The back nine
As I write this (Tuesday night), I’m down to my last nine Bayer ContourNext strips.
You may remember my saga with the test strips, and insurance battles, from my last post.
Actually, that’s not quite accurate. I’ve got 22 unopened boxes of strips (for a total of 1100 fingerstick tests; or if you play by the rules, 1078 fingerstick tests and twenty-two control-solution tests). I’ve also got a return-label to send those strips back to Edgepark, and a standing prescription to get 22 identical boxes of strips from CVS Caremark. So I can’t quite open those boxes just yet, or it could cost me dearly.
Last Thursday, there was a friendly message from CVS Caremark on my answering machine (yes, I still have an answering machine; don’t laugh) from their “Diabetes Choice” division. You know, because having T1D is a choice. Apparently. They gave me a reference number and asked me to call them back. When I did, the cheerful woman on the phone made me an offer which she thought I couldn’t refuse: while my Bayer strips would cost me $80, they offered me the same amount of OneTouch or Accu-Check strips for just $50 — and they’d even send me a free meter if I chose to do so!
I was livid. Yes, I know of cases — far too many, to be exact — where insurance dictated which brand of supplies (or insulin!) someone could use, but it had never happened to me before. Suddenly, my wife’s company-sponsored “awesome” medical insurance was becoming more and more mediocre. And I began contemplating enrolling in the plan at my own employer again (the window of opportunity is still open) – though something tells me that can’t work out well. I told Mrs. CVS that I’d take time to think about it and call her back. Several days later, that order remains “on hold.”
Are the OneTouch strips really that bad, I found myself contemplating? Could I deal with bleeding more blood into a clunky old meter that I can’t read at night? Should I give the heralded Accu-Chek Nano a test-drive? It won’t talk to my pump, but Roche has been flaunting that you can (without using the actual catchphrase), Strip Safely with their product. And accuracy has been more in the forefront of my mind lately.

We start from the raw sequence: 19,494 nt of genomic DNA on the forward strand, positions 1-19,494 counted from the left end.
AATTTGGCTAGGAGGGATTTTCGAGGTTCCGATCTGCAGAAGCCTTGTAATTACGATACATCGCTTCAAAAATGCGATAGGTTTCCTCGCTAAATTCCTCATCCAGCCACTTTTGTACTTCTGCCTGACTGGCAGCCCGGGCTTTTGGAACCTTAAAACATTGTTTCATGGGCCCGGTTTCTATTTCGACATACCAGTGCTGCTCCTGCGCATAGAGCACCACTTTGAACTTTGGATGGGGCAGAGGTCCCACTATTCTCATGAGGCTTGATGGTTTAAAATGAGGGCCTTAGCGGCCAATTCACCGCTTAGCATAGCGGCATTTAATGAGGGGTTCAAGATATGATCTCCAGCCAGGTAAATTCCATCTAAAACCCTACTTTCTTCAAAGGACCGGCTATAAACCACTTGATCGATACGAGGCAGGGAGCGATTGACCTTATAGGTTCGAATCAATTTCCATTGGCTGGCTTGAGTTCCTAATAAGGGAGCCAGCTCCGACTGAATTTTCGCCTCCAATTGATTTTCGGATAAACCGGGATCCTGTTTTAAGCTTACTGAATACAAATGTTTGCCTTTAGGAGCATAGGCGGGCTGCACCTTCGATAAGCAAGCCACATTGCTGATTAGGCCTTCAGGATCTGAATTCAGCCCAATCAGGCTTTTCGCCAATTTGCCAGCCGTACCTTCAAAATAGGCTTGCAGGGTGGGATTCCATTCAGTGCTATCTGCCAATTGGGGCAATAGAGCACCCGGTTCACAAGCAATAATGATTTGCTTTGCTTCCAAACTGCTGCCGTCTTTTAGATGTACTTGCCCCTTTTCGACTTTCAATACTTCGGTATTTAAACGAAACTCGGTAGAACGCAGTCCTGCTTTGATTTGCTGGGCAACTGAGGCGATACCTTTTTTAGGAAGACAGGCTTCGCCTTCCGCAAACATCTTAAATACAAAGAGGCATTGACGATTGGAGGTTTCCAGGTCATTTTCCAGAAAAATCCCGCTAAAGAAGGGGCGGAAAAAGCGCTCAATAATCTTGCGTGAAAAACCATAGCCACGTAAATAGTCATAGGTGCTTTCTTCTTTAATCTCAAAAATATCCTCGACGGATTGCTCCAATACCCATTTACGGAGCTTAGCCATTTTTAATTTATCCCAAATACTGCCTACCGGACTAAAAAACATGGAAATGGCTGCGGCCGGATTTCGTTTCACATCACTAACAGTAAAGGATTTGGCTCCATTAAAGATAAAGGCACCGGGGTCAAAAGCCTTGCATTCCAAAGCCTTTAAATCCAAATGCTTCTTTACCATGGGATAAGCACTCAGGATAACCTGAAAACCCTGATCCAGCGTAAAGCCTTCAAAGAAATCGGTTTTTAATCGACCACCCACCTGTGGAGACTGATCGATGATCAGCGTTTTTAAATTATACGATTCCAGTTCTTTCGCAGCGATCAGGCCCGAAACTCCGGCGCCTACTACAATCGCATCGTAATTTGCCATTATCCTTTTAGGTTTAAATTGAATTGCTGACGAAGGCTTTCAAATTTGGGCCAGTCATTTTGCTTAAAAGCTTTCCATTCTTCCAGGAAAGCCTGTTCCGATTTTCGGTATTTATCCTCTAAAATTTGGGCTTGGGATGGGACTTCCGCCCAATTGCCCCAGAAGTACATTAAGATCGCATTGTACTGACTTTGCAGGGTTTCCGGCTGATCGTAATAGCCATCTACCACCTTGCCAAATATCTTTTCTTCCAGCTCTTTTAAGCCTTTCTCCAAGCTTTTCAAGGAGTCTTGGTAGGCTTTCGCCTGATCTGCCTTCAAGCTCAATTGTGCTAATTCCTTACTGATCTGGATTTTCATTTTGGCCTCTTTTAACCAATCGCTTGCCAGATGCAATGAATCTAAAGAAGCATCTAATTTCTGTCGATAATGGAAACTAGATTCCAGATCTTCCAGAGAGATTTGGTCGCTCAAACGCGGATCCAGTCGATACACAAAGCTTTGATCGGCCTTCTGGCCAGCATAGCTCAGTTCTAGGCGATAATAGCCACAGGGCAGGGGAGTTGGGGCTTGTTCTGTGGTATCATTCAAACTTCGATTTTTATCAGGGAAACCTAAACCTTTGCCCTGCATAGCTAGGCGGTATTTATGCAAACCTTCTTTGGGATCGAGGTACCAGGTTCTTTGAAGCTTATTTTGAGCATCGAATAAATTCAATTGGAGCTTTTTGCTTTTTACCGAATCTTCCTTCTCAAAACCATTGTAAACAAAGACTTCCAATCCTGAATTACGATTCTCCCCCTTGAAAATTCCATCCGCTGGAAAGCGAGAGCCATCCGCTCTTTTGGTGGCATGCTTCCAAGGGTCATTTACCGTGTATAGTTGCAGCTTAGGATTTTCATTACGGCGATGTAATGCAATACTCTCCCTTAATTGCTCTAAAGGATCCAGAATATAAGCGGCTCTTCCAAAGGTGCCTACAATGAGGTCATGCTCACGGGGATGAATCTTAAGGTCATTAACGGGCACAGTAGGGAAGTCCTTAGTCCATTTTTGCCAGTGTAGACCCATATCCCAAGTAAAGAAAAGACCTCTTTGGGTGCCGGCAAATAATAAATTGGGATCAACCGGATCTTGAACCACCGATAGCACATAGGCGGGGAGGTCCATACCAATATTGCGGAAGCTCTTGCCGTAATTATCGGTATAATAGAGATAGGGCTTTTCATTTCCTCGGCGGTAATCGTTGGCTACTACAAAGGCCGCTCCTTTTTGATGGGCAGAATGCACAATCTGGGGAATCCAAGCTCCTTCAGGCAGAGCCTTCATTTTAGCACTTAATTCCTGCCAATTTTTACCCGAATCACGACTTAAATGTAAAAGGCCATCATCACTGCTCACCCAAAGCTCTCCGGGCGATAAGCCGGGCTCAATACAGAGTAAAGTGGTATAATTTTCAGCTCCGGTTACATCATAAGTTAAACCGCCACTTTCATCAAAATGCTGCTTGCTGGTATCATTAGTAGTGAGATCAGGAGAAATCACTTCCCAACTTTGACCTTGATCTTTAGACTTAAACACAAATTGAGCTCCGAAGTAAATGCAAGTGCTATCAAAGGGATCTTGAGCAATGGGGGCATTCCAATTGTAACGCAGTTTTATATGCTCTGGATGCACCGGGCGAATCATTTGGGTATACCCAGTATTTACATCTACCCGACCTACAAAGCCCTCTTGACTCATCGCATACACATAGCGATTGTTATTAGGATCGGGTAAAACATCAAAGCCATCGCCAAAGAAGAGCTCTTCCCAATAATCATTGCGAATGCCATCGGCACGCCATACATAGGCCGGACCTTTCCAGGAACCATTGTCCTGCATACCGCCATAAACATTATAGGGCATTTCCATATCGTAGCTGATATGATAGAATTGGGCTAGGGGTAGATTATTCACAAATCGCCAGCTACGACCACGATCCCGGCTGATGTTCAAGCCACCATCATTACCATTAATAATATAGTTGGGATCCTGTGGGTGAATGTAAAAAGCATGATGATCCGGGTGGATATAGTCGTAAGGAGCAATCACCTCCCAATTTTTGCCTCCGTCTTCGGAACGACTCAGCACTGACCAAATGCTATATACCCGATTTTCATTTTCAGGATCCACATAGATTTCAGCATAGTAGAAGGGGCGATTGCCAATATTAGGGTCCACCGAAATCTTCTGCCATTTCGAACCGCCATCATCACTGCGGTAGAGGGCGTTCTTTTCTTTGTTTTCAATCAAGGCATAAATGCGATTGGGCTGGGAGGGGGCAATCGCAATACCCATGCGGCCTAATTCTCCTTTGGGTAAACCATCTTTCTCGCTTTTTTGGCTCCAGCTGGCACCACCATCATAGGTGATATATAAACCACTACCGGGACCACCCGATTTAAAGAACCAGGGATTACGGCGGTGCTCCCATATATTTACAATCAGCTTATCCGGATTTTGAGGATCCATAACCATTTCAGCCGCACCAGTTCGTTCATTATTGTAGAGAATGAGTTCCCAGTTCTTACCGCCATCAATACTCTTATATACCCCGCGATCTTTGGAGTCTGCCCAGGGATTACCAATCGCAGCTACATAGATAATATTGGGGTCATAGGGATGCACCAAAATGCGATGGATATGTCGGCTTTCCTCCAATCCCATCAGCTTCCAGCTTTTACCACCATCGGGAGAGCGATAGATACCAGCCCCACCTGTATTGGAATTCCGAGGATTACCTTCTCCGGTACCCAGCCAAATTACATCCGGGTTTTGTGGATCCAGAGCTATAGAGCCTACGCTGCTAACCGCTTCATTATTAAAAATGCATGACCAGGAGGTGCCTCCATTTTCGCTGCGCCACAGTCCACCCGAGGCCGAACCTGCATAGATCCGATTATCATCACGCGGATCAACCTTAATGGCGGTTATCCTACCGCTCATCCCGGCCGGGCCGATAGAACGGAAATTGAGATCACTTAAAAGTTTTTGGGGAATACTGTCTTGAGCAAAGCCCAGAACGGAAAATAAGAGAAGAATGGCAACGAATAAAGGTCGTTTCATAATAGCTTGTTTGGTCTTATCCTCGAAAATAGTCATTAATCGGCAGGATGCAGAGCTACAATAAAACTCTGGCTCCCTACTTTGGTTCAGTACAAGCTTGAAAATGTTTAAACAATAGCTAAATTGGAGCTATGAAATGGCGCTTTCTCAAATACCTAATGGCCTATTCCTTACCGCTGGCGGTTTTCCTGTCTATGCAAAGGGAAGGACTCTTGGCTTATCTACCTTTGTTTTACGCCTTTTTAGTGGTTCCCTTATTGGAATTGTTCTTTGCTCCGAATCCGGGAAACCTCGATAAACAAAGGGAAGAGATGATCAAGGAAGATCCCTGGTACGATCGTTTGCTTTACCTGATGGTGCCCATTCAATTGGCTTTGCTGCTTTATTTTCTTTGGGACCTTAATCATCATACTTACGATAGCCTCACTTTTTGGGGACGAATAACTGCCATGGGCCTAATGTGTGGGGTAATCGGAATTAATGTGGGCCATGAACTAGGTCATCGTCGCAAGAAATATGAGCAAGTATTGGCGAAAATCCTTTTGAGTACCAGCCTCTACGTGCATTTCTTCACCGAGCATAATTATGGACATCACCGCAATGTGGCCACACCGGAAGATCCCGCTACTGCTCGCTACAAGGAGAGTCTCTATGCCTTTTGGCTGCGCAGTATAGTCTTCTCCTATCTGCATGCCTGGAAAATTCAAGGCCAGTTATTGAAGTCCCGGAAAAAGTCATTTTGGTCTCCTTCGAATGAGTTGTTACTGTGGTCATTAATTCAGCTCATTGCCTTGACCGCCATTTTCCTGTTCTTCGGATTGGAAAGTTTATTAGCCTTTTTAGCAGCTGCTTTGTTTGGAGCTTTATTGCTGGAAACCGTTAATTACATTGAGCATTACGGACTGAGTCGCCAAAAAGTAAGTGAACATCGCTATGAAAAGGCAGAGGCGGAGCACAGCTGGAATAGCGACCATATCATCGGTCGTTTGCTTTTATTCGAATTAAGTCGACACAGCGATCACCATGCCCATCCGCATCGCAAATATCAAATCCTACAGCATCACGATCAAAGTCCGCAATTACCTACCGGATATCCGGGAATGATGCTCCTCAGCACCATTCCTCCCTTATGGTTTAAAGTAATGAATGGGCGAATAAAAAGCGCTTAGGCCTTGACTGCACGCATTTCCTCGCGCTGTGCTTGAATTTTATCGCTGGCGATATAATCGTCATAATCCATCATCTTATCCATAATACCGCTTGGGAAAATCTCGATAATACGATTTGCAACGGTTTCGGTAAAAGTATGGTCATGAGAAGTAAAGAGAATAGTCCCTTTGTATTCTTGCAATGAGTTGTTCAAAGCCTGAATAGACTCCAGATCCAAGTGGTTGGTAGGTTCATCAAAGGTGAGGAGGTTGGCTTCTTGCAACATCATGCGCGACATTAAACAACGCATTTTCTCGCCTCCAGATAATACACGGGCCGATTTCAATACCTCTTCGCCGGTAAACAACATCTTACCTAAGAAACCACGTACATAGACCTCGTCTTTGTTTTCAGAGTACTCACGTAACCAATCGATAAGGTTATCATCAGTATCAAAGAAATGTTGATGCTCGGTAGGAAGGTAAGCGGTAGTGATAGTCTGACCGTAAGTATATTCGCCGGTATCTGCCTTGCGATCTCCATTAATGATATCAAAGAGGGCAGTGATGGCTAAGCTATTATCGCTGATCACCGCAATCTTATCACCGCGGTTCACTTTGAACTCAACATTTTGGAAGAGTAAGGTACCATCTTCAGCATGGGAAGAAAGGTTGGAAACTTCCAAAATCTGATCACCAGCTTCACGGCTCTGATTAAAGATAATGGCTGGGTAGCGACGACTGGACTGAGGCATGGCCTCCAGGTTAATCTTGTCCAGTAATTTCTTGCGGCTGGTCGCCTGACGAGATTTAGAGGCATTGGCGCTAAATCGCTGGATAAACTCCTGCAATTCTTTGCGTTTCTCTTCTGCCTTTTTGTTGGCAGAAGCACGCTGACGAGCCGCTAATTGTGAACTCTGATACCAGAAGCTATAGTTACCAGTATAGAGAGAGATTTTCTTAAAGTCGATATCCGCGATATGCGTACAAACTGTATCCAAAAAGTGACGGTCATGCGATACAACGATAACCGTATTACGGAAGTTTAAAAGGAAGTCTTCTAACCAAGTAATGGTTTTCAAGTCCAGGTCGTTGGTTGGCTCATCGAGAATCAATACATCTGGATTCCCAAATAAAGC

No, I wanted my Bayer Strips that I’ve sung the praises of since my original mediocre review from last November. It’s not perfect, but it’s the best I can get.
Back to the medical insurance company. After logging into their website, I clicked through and found the page that said the medical, and not the prescription plan, covers supplies for self-treatment of diabetes. Then I called them up to call them out on it. The woman I spoke with placed me on hold while she checked my coverage. That led nowhere, so she put me on hold again and transferred me to someone else. He pointed out to me that, under the heading of “Diabetes care stuff”, it says that the medical plan should cover it at 100%. But under the heading of “stuff the medical plan should cover”, diabetes stuff isn’t there. Not his exact words, but that’s the message as I understood it. He believes I should be covered and that my original claim shouldn’t have been denied.
So he’s going to transfer me to some sort of “advocate” (who happens to be an employee of the insurance company) to liaise with my wife’s employer and get to the bottom of this. I should get a response in five business days, which will be this coming Friday. As for the FSA-reimbursement check, he said umm….uhh….well…… I interjected and suggested we just take care of this coverage issue first, and cross that other bridge when we come to it. I figured I’d let him off the hook — he was being helpful. And besides, I’d love to cash that check. (Which, he told me, I have 90 days to do. If “promptly” means “within 90 days” in insurance-lingo, I can believe it.)
Now I’ve got nine strips left — borrowed from my “emergency pack” that I can comfortably use. I think it’s time to crack open those OneTouch strips and fire up the old meter for the next couple of days.
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I know this may sound like petty complaining, and if it comes across that way, I apologize. Truth be told, $80 for over 1000 strips really isn’t a bad deal, and I know plenty of PWD’s have worse coverage, or none at all, for their test strips. What really ticks me off, and is the reason for my writing this post, is how convoluted and flawed the whole system is. Ultimately, the only ones who are losing are the patients. The healthcare administrators, indirect retailers, prescription plan managers/drug dispensaries, and manufacturers are all in it for profit. But it’s their convoluted operating methods — not to mention the side-deals they accept from manufacturers to incentivize their brands — that drive up administrative tasks, increase expenses, lower the quality of care received, and ultimately lead to higher costs for people like you and me. There’s a simpler, more efficient, and more effective way to do this. I wish I knew how to put that better way into action.
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My CGM just alerted me to a “High Predicted” and my trend-line is heading northeast. In a moment I’ll be down to eight strips.